While Cioccolata may now be yesterday’s trash, Secco is still very much alive and ready to be dealt with. Right before his death, Cioccolata sent a message to his human pet motivating him to continue fighting Bruno. Right as the two are getting ready to continue their brawl, it’s revealed that the mysterious ally in the Colosseum has been watching Team Bucciarati from afar. We then discover that the ally’s identity is none other than Jean Pierre Polnareff, a character many fans of the series are familiar with from Stardust Crusaders.
If I’m being honest, the introduction of Polnareff reminds me of how little the rest of the series impacted Vento Aureo up to this point. Compared to previous parts, Vento Aureohasn’t had a lot of involvement from characters of previous parts. Outside of Giorno’s connections to Dio and Koichi playing a minor role in the earlier episodes, barely any characters from previous parts have made an appearance or even been referenced, making Vento Aureo feel pretty isolated from the rest of the series. While I do think this part’s cast stands on its own, there’s still a part of me that wishes Part 5 had more involvement from older characters. One of the biggest issues I have with Vento Aureo is how Koichi completely disappeared from the plot after just a few episodes. It felt like he was just a plot device to introduce Giorno and connect him with the rest of the Joestar lineage, which is disappointing because he was one of my favorite Diamond is Unbreakable characters and I would’ve loved to have seen him play a bigger role in the story. That being said, I’m incredibly glad that Polnareff is back. Of the remaining Stardust Crusaders, Polnareff is the only one that hasn’t been heard from since the end of Part 3, so getting to see what he’s been up to after helping Joseph and Jotaro defeat Dio will definitely be a treat. It’s going to be interesting to learn how Stardust Crusaders’ main comic relief character got involved with the Italian mafia, seeing that he’s now in a wheelchair and supposedly had a run-in with Diavolo.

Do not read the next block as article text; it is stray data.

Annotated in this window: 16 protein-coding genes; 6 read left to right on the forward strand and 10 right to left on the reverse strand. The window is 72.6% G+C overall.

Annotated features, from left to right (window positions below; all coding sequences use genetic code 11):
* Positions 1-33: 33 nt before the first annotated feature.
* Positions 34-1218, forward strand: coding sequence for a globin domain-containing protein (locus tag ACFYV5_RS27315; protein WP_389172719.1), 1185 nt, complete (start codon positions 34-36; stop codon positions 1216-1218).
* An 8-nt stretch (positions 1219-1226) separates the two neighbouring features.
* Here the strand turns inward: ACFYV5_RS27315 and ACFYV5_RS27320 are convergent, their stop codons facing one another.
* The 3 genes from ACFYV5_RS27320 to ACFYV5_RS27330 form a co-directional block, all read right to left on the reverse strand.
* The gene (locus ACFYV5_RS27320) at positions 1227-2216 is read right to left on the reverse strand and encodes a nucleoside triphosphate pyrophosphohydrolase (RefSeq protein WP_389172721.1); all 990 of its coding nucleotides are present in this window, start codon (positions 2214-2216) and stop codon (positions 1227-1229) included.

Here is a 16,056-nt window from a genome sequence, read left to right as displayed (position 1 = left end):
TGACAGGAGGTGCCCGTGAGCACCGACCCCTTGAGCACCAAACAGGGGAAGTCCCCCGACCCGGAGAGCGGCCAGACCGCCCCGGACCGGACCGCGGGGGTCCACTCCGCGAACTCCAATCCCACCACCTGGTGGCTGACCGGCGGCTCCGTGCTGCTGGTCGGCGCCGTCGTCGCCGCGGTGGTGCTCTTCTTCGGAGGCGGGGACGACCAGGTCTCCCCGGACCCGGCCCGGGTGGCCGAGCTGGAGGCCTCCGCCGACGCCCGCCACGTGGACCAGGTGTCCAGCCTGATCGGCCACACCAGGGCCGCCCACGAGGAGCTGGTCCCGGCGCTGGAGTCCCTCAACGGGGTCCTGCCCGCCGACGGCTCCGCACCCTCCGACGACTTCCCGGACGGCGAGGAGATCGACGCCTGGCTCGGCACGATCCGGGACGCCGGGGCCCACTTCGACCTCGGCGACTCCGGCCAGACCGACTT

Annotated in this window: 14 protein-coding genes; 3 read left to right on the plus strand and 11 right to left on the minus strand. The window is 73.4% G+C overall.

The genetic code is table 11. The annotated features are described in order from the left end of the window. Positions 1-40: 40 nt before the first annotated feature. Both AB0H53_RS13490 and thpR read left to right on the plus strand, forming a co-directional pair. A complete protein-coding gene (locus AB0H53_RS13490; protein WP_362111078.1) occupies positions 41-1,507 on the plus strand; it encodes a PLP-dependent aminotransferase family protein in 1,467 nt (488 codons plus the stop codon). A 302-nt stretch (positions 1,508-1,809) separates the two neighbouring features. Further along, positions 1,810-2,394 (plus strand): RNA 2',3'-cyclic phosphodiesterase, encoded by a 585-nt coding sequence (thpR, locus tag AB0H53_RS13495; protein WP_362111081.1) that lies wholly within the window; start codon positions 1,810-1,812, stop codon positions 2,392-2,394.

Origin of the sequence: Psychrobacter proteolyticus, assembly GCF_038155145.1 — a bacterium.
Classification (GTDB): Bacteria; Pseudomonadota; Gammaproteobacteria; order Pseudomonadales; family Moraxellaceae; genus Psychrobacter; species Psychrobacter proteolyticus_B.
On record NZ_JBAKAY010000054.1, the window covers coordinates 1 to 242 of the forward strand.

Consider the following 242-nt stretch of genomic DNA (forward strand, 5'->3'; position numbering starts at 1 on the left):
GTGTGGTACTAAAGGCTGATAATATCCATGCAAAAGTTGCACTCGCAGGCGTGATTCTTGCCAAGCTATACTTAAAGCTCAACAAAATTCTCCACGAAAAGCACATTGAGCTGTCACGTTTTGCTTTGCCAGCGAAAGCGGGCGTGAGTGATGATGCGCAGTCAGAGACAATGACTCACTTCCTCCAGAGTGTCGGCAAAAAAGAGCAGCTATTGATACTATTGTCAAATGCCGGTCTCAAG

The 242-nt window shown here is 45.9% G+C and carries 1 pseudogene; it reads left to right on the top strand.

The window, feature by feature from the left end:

This episode is incredibly heavy on action, especially compared to the previous few episodes which have mostly been focused on characterization and backstory. There aren’t very many big character or story moments in this episode, since the main focus is the Giorno vs Cioccolata fight. No fluff, no breaks between the fight for dialogue, just non-stop action between Giorno and Cioccolata for most of the episode. Though the lack of any real narrative meat might make this episode seem a bit shallow compared to the rest, sometimes you have to take a break from the heavy plot stuff just to watch a fun fight unfold. While I’m emotionally invested in the story of a group of emotionally damaged young adults trying to break away from their traumatic pasts and work towards a better life, sometimes I just wanna watch the teenage son of a flamboyant evil vampire pummel a psychopathic clown for 40 seconds straight. On that front, I’d say the episode more than delivers in terms of entertainment value.
While I might sound like a broken record at this point for praising the show’s animation, it simply can’t be overstated just how wonderful this show has been looking lately, especially in this episode. Aside from the obvious seven-page “muda” scene, the other action scenes in this episode have some really fluid animation and look phenomenal overall. The facial animation on Secco is another aspect I have to give props to, because man, is he incredibly expressive in this episode. Though he might be a creepy human pet, I’d be lying if I said I didn’t find him oddly adorable. Only Jojo can make me find a weird dog-man cute and disturbing at the same time, and I wouldn’t have it any other way.
Featured Image: Jojo Animation